Mosquitoes buzz off with birth con­trol

Weekend Herald - - Science & Tech - Dr Michelle Dick­in­son, cre­ator of Nanogirl, is a nan­otech­nol­o­gist who is pas­sion­ate about get­ting Ki­wis hooked on sci­ence and en­gi­neer­ing. Tweet her your sci­ence ques­tions @medick­in­son

Mosquitoes mak­ing you itch dur­ing the sum­mer bar­be­cue sea­son? Thanks to new sci­en­tific re­search, the fu­ture is start­ing to look bite-free — sci­en­tists have cre­ated a birth con­trol method for mosquitoes, de­signed to help erad­i­cate them with­out af­fect­ing the rest of the en­vi­ron­ment.

Af­ter hu­mans, mosquitoes are the most dan­ger­ous an­i­mal on the planet. Across the world, more than 500 mil­lion peo­ple are se­ri­ously af­fected each year by mos­quito bites — malaria, yel­low fever, chikun­gunya, Zika and dengue, for ex­am­ple, can all re­sult from just one bite and can be fa­tal.

Luck­ily, in New Zealand mosquitoes are just a nui­sance with their bites caus­ing noth­ing more than an itch — the re­sult of a re­ac­tion our bod­ies have to the mos­quito’s saliva that it in­jects while bit­ing.

To date, get­ting rid of mosquitoes has in­volved in­sec­ti­cides and pes­ti­cides, which are known to have a neg­a­tive ef­fect on the ecosys­tem. Some mosquitoes are be­com­ing re­sis­tant to these in­sec­ti­cides due to our long-term re­liance on chem­i­cal treat­ments, forc­ing sci­en­tists to come up with al­ter­na­tives. Re­searchers from the Univer­sity of Ari­zona de­cided to look at how the mos­quito was dif­fer­ent from other in­sects. Us­ing bioin­for­mat­ics, they searched for and iden­ti­fied genes that were unique to mosquitoes.

The func­tion of many of these genes was un­known, so us­ing a tech­nique known as RNA In­ter­fer­ence they turned off each of these genes in­di­vid­u­ally, us­ing small RNA mol­e­cules to try to see what the ef­fect of the change was on the mos­quito. Of the 40 mos­quito-spe­cific genes they tested and turned off, one seemed to be re­spon­si­ble for the struc­ture of the eggs that the fe­male mosquitoes laid.

When the sci­en­tists blocked this pro­tein, which they called Eggshell Or­gan­is­ing Fac­tor or EOF-1, the fe­male mosquitoes laid eggs with de­fec­tive shells, caus­ing the nor­mally dark eggshells to be pale and por­ous.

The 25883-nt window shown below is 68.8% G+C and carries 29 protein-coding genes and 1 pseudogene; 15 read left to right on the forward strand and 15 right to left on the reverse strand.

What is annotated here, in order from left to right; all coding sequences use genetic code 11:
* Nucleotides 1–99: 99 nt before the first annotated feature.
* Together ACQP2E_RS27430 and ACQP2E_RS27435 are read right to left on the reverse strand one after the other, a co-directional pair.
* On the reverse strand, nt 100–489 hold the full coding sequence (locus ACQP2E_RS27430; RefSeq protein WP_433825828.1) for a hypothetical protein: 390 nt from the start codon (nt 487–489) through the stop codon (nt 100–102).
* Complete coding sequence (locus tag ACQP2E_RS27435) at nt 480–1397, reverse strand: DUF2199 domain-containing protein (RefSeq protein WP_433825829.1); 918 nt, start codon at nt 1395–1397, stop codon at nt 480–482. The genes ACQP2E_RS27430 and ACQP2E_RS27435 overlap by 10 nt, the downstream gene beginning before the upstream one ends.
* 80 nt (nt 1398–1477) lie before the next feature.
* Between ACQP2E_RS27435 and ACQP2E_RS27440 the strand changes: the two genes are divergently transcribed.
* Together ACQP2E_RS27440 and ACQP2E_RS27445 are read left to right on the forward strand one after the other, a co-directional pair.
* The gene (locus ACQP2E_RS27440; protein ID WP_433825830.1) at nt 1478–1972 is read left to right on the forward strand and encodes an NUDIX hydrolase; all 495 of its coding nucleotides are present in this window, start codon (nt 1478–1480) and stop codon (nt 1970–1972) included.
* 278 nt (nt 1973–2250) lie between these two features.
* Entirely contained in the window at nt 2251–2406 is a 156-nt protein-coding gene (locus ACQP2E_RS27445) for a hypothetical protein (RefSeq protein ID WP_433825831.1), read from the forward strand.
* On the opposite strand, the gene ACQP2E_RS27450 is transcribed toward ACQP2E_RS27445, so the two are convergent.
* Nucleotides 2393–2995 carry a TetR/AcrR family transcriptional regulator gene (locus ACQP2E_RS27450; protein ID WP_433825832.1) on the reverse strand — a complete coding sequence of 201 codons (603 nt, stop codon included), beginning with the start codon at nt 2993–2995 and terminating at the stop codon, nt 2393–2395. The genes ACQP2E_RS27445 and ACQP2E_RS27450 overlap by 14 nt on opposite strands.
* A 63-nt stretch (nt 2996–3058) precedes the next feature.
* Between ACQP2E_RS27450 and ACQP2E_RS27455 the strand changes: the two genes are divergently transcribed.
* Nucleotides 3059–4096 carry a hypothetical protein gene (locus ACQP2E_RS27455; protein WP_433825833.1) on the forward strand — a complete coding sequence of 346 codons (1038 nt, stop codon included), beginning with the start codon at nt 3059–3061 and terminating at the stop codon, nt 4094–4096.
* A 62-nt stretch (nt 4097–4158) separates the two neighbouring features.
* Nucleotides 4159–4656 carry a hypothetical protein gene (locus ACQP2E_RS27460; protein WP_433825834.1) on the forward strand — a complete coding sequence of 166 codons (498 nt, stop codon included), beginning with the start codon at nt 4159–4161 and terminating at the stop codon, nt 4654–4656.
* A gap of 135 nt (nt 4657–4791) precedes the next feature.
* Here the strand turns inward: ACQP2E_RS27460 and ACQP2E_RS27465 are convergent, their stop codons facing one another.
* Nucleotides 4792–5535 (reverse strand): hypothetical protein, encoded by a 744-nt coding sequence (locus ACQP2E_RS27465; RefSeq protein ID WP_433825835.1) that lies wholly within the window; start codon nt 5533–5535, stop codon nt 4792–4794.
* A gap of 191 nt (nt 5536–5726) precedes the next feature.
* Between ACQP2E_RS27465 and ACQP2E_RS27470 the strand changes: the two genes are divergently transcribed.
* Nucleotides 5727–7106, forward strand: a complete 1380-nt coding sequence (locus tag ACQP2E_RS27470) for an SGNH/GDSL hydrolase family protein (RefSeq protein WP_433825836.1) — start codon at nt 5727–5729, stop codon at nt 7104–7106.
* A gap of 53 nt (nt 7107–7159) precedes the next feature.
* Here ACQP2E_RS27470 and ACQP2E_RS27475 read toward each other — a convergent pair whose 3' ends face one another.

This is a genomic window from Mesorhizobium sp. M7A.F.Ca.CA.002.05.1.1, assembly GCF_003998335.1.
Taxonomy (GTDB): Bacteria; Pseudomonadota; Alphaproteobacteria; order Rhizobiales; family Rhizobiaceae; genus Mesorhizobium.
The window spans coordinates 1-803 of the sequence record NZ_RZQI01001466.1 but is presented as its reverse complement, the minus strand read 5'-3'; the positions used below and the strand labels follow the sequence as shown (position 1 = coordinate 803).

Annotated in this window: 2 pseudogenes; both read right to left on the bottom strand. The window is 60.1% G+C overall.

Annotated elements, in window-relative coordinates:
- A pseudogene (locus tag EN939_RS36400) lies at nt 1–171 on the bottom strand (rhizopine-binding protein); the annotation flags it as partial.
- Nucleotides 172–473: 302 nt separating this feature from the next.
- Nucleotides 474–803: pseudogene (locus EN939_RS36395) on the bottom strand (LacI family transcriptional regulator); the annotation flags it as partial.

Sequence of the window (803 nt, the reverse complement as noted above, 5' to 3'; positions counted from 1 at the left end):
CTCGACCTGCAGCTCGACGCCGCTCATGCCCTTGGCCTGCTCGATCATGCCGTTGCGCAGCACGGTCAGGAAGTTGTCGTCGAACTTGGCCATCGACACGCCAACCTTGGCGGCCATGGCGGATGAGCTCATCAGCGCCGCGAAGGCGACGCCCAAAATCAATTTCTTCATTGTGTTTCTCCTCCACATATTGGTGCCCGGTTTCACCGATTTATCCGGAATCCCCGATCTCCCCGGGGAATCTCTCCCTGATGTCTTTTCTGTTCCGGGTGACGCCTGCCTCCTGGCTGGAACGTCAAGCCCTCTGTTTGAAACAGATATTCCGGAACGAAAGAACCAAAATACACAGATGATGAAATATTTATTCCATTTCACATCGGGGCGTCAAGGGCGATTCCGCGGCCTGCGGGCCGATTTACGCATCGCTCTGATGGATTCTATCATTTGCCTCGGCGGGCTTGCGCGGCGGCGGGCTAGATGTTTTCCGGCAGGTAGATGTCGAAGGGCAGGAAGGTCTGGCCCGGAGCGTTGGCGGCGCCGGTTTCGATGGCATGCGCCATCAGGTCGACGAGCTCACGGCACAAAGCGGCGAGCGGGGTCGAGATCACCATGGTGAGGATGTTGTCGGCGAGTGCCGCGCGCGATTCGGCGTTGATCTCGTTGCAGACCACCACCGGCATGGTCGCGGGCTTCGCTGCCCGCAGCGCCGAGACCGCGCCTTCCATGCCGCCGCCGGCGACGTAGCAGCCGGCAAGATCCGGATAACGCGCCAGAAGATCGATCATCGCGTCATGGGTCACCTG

This de­fect caused many of the eggs to col­lapse, and the embryos in­side the eggs to die. The ef­fect was long-term and once the gene treat­ment had been given to a mos­quito all of her eggs were de­fec­tive for the rest of her 50-day life. Al­though the fe­male mos­quito would con­tinue to bite she was not able to re­pro­duce, thus re­duc­ing the over­all num­ber of mosquitoes in an area over only a few months.

The re­search pub­lished in the jour­nal PLOS Bi­ol­ogy showed that the treat­ment — be­cause it was mos­quito-spe­cific — could po­ten­tially be ap­plied to large ar­eas known to har­bour in­fected mosquitoes with­out af­fect­ing other or­gan­isms nearby.

Al­though the com­plete erad­i­ca­tion of the mos­quito species sounds tempt­ing, as nec­tar eaters they are still great pol­li­na­tors for plants and pro­vide a food source to birds and fish. The end goal would be to re­duce the mos­quito pop­u­la­tion sig­nif­i­cantly enough to break the cy­cle of dis­ease trans­mis­sion be­tween mosquitoes and hu­mans in high-risk ar­eas rather than get rid of them com­pletely.

In the mean­time, while we wait for this new birth con­trol to be com­mer­cialised, the best way to get rid of mosquitoes in your back gar­den is to check for and re­move any stand­ing wa­ter.

Mosquitoes breed in stand­ing wa­ter, so re­mov­ing small pud­dles that may have ac­cu­mu­lated in flower pots or other gar­den con­tain­ers gives them fewer places to breed mean­ing fewer mosquitoes in your gar­den at least.

An­other easy trick, if it’s not windy, is to add some stand­ing fans to your out­door area. Mosquitoes may be good biters, but they aren’t great fly­ers — and strug­gle to fly in fast­mov­ing air, so by blow­ing a breeze over your out­door gath­er­ing area you not only keep peo­ple cool but also bite free as well.

Pho­tos / Getty Im­ages; File

With birth con­trol, sci­en­tists hope to re­duce the mos­quito pop­u­la­tion enough to break the cy­cle of deadly dis­ease trans­mis­sion.

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